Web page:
The composites of ZnO nanoparticles attached to DWCNTs were also investigated in terms of their electrical transport properties. Therefore, several FET devices were built by contacting either an individual DWCNT (blank device) or an individual ZnO-DWCNT composite with gold leads. Roughly one third of DWCNTs possess metallic properties. Thus, we chose those devices for our investigations which showed clear semiconductor behaviour. In the case of the composite material the ZnO-NPs were removed at the contact area to ensure intimate contact between DWCNT and lead metal (for details see the methods section above). Without removal of ZnO-NPs at the contacts we measured a maximum conductivity of 10 A (without illumination), which is five orders of magnitude lower than the one of DWCNT or ZnO-DWCNT with ZnO removed at the contacts under the same conditions. Thus, we can exclude significant charge transport through the ZnO-NP layer.

The work function of the here used DWCNTs varies in a small range around 4.9 eV 59 (). Since the gold leads exhibit a work function of 5.3 eV which is higher than the one of the CNTs a Schottky barrier is formed at the interface between the semiconducting nanotubes and the gold contacts. Due to the pinning in air 60 (), this leads to hole conduction and the device shows p-type characteristics. Both, blank devices containing only DWCNT as well as composites (Figure 3a) show hole conductivity without illumination. The appearing hysteresis in transfer characteristics is attributed to water adsorption and organic contamination from lithography process according to the literature 61 (); 62 (); 63 (); 64 (). Consequently, reduced hysteresis under low pressure condition (10 mbar) can be explained in terms of water desorption 61 (). The ZnO-DWCNT devices exhibit reduced on/off ratio compared to the blank devices, which can be understood in terms of screening of the tube by the charges of the n-type ZnO. Since the DWCNT channel is uniformly covered by ZnO nanocrystals, an additional layer is present between the Si/SiO substrate and the gate, which lowers the efficiency of the applied gate voltage.

Figure 3: Comparison of ZnO-DWCNT-FET transfer characteristics under ambient condition (full line) and under low pressure condition (dotted line) (a) without and (b) upon white light illumination (Xenon lamp, 400 W). The threshold voltage shift after change of conditions is much larger with illumination (b) than without (a). Comparison of ZnO-DWCNT-FET transfer characteristics with (red line) and without illumination (black line) (c) under ambient and (d) reduced pressure conditions shows that the threshold voltage shift upon illumination is much larger under vacuum (d) due to the lack of oxygen. All measurements were performed at a drain-source bias of VDS = +1 V.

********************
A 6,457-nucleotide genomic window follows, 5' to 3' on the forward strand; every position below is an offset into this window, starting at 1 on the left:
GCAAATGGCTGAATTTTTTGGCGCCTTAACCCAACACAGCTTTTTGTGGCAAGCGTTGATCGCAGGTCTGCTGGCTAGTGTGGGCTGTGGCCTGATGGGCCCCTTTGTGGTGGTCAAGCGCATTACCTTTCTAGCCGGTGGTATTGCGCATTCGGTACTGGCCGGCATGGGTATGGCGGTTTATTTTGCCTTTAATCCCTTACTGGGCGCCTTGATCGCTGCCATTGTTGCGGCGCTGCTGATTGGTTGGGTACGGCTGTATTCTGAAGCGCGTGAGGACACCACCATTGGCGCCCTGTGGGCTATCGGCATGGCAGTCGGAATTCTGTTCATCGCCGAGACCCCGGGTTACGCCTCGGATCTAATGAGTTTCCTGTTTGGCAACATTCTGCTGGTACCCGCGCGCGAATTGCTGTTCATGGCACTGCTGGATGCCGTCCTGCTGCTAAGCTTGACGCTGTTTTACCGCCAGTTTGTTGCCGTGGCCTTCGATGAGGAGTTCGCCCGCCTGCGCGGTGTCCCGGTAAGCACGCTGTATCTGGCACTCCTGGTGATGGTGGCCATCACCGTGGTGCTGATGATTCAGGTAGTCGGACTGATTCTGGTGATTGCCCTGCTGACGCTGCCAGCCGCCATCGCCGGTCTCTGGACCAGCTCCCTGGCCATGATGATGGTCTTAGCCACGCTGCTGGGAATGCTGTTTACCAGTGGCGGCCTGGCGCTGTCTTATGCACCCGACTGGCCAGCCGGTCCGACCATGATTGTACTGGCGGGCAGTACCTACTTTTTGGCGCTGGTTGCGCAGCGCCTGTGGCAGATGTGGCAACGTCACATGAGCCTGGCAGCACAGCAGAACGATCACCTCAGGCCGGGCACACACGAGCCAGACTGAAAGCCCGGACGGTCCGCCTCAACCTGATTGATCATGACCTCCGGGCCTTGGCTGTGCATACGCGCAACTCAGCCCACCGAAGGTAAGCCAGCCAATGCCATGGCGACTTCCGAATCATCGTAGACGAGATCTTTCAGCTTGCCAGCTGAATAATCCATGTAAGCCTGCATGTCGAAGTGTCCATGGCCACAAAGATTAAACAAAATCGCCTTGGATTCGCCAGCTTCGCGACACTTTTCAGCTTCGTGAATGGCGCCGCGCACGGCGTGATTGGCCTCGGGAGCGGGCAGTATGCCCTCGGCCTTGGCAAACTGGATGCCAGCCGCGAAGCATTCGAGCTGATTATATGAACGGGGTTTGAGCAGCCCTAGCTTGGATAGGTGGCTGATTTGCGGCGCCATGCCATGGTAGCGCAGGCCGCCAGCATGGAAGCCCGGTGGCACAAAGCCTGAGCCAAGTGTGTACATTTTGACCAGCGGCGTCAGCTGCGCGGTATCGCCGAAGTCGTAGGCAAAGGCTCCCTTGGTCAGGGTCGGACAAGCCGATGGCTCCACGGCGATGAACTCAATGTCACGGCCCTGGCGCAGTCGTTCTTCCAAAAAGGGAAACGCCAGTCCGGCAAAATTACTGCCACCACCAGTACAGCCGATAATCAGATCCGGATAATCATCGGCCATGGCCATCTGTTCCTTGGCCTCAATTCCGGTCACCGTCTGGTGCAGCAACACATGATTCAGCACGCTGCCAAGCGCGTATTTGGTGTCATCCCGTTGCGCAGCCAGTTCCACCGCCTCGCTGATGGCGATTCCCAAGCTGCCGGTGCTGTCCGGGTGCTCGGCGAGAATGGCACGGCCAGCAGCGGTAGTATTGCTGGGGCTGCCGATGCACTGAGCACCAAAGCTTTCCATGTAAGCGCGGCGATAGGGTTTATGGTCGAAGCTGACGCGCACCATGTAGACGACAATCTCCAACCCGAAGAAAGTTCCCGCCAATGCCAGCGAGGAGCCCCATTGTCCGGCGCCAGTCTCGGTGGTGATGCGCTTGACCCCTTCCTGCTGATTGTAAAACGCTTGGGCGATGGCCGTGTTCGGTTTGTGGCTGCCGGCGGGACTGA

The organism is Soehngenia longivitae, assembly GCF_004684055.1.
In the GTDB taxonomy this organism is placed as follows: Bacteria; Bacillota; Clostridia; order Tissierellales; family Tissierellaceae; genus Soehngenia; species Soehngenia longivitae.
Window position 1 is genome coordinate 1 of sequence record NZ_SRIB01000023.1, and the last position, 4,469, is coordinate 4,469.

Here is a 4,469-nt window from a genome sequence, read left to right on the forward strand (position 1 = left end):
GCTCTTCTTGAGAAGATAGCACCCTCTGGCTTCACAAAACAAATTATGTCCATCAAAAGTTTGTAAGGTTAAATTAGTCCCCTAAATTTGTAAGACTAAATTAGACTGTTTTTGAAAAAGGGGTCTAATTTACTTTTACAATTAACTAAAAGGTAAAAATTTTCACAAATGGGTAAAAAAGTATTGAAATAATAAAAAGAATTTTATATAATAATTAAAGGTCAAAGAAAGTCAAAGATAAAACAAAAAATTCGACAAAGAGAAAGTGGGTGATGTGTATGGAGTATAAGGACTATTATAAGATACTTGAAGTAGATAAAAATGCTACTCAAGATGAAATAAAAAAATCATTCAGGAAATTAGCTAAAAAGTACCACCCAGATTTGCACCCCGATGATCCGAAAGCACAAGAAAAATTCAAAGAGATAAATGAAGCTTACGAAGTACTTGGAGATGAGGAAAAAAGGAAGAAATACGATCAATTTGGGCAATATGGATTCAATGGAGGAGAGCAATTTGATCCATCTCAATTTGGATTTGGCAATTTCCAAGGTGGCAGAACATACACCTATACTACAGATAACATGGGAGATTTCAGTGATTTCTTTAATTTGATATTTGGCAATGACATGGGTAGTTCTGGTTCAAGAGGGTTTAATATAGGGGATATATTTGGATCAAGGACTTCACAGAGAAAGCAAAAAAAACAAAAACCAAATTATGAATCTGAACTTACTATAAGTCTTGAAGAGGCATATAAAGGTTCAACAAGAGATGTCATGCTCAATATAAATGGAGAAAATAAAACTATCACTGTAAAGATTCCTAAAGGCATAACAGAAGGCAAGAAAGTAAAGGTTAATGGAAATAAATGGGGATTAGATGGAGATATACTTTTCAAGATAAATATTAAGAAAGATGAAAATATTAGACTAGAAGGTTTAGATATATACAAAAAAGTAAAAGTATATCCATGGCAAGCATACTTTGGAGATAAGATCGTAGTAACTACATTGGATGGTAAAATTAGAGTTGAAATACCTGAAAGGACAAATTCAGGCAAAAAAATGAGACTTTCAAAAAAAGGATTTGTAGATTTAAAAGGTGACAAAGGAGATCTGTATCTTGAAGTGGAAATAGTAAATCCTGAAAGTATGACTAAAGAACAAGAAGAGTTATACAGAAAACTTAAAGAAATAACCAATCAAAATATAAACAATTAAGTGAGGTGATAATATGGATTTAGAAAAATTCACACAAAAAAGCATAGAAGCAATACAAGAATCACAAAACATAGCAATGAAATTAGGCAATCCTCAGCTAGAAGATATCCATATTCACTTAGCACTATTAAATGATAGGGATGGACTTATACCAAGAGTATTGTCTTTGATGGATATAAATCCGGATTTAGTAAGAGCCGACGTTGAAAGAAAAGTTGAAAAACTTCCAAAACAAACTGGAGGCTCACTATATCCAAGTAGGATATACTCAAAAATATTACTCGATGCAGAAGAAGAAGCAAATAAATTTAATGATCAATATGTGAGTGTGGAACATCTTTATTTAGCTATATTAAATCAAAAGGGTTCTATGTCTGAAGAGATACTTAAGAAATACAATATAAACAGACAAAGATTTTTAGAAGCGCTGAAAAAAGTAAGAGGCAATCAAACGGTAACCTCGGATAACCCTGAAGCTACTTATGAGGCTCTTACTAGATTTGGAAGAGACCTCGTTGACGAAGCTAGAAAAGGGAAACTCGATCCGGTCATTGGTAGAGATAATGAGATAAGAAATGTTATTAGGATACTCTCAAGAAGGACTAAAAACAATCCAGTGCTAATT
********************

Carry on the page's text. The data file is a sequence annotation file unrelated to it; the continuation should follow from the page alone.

Due to strong oxygen affinity ZnO adsorbs O readily forming O species at the ZnO surface. Thus, oxygen is bound to the n-type ZnO by accepting the negative charge. In addition to the negative charge transfer from nanoparticles to the oxygen molecules, the electron transfer to the CNTs in ZnO-DWCNT composites is possible, since the Fermi level in n-doped ZnO is close to its conduction band level which lies at about -4.5 eV with respect to the vacuum level 65 () and thus above the Fermi level of the nanotubes. In vacuum, we expect the charge transfer from n-type ZnO to CNTs to be favoured due to oxygen absence. The comparison of recorded transfer characteristics of ZnO-DWCNT devices without light in Figure 3a displays a threshold voltage shift of more than 1 V to the negative by switching from ambient to low pressure condition, indicating the negative charge transfer from ZnO to CNTs and thus n-doping of the FET channel, as demonstrated by Heinze et al. for potassium 66 (). That means that by oxygen exclusion the charge transfer from ZnO to CNT becomes visible in transfer characteristics and the ZnO-DWCNT FETs are sensitive to oxygen. Comparable behaviour was not observed for pure DWCNT FETs.